The Pitch: Sebastian Jones’ and Ramez Silyan‘s documentary about Lil Peep (born Gustav Åhr) covers the rapper’s entire life, which was cut far too short when he died of a fentanyl-Xanax overdose in November 2017. Through a wide-ranging slate of archival footage and interviews with his friends, family, and collaborators, Everybody’s Everything depicts a performer who, like all of us, had many conflicting, coexisting sides to him. He was extroverted yet insecure, explosive yet vulnerable, depressed and yet endlessly ambitious.
“I know it hurts sometimes, but it’s beautiful”: Many documentaries about older musicians with longer legacies have had to skimp on the behind-the-scenes clips over the years, simply because there weren’t as many available. But like all of the artists in the emo-rap genre he helped pioneer, Lil Peep practically grew up on the Internet. Even if there wasn’t a trove of home movies readily at the filmmakers’ disposal, he had already filmed much of his own life, well before he’d start broadcasting it on social media. The juxtaposition between Peep at home as a kid, and a not-much-older Peep cast out in front of the world, is both fascinating and heartbreaking.
In an early scene, his fiercely devoted mother Liza Womack (who also executive-produced) films him as a toddler — his striking brown eyes, his namesake, blazing into the camera. Later on, we see Instagram videos from shortly before Peep’s death, by which point he’d taken too much, loved too much, and felt too many people leech off his success. By then, those same eyes had taken on a pleading vacancy.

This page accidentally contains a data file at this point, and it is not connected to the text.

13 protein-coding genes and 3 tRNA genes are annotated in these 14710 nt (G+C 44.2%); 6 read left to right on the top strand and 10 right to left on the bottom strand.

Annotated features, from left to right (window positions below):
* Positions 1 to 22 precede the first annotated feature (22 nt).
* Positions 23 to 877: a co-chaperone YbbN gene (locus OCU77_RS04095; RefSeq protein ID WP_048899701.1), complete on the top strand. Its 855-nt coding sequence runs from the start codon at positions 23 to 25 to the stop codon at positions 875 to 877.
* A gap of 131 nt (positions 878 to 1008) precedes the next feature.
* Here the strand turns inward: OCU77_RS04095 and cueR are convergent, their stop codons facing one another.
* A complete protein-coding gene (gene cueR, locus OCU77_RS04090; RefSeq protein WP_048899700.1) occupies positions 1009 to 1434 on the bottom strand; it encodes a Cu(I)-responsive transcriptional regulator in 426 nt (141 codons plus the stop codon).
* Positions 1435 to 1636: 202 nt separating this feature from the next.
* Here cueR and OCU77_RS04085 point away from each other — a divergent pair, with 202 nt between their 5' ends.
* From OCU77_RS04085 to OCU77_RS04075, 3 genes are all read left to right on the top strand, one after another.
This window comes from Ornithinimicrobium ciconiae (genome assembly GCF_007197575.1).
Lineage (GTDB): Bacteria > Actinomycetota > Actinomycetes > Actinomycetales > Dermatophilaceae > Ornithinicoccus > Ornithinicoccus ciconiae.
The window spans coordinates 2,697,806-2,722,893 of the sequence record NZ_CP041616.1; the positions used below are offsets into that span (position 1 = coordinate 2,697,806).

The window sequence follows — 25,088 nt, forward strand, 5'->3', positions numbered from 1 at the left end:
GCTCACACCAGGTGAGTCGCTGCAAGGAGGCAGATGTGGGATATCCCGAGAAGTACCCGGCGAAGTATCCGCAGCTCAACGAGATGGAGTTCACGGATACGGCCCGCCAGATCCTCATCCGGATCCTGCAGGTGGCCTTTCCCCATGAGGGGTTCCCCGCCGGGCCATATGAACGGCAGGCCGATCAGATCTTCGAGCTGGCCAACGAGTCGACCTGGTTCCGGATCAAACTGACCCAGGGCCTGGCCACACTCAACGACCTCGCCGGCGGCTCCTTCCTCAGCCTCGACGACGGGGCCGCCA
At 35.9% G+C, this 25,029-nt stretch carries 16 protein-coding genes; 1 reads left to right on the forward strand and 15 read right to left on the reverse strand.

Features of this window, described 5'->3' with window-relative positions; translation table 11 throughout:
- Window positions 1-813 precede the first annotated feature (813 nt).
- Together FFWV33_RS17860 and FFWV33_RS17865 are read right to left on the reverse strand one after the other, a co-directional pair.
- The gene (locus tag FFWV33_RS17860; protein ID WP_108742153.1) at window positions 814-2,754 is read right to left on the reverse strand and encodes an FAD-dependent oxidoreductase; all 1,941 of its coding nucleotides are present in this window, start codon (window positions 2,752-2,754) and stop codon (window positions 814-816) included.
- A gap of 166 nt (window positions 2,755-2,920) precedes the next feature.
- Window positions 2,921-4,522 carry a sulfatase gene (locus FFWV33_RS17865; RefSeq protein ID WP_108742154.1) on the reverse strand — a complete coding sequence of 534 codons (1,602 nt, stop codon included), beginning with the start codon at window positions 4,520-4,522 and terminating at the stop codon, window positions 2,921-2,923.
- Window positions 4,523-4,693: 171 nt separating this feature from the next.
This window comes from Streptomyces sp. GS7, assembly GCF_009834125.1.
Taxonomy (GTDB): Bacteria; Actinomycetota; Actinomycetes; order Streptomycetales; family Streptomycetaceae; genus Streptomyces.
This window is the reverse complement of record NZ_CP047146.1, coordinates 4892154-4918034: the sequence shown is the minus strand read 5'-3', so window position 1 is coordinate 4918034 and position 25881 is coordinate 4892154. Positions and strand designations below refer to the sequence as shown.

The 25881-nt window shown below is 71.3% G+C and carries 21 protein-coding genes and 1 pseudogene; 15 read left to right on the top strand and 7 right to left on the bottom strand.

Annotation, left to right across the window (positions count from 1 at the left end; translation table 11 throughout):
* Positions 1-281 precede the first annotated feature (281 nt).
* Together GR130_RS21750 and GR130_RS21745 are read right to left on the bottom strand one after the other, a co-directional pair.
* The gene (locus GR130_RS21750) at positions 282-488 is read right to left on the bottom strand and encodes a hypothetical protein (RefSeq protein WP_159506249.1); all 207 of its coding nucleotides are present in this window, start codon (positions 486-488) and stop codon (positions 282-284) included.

iLoveMalick: This overwhelming collapse of time takes on even greater weight within the film’s framing device. Instead of traditional narration, we hear Lil Peep’s grandfather — the historian and Rhodes Scholar John Womack — read letters of assurance to his late grandson. Whenever Womack ponders Peep’s place in the universe, the nature of creativity, and the afterlife, the documentary feels reminiscent of Terrence Malick, who also served as an executive producer.
Different eras continue to converge elsewhere in the music of Peep and his respective Gothboiclique and Schemaposse crews. Each collective cranked out audiovisual media at an impressive rate, often sampling indie and nu-metal music popular right before they were born and filming music videos on old VHS equipment. Because of the wormhole nature of the internet, sounds and styles from disparate decades are able to collide. There’s a profundity in this overlaying of time and space, even if the music remains abrasive and profundity was never any of the artists’ explicit intent.
“I ain’t never gon’ answer it”: Unsurprisingly, Everybody’s Everything feels most conventional during its talking-head interviews, an aesthetic shared with almost every other music documentary out there. There’s of course nothing wrong with conventionality, but the standard Q&A conversations don’t bring nearly as much heat as the home videos, concert footage, and musings from Lil Peep’s grandfather. That’s largely because many of his loved ones are still in the process of grieving, of trying to find a single logical explanation for his mental health issues: his self-suffocating generosity, his estrangement from his father, the parade of hangers-on in his life. As with any person who’s died far too young, there’s still the desperation to find answers.
But when the film shows rather than telling, it’s clear that there are no easy answers for this kind of tragedy. How does one tie such a loss back to any one thing? There’s far more resonance when we get glimpses into Lil Peep’s actual, active life, as opposed to just hearing about it. Toward the end, there’s an extended shot of the rapper walking down the street while a delicate, acoustic version of “Walk Away As the Door Slams” plays. At times, Peep seems cheery. At others, he seems contemplative, maybe a little lost. He was probably all of those things, and so much more that we can’t see on camera. As a viewer, it’s these undefined moments that feel the most painfully authentic.
The Verdict: At its core, Everybody’s Everything embraces several conventions of the typical rock-doc. But its wealth of archival footage and flirtations with big-picture philosophizing result in several tiny moments of transcendence.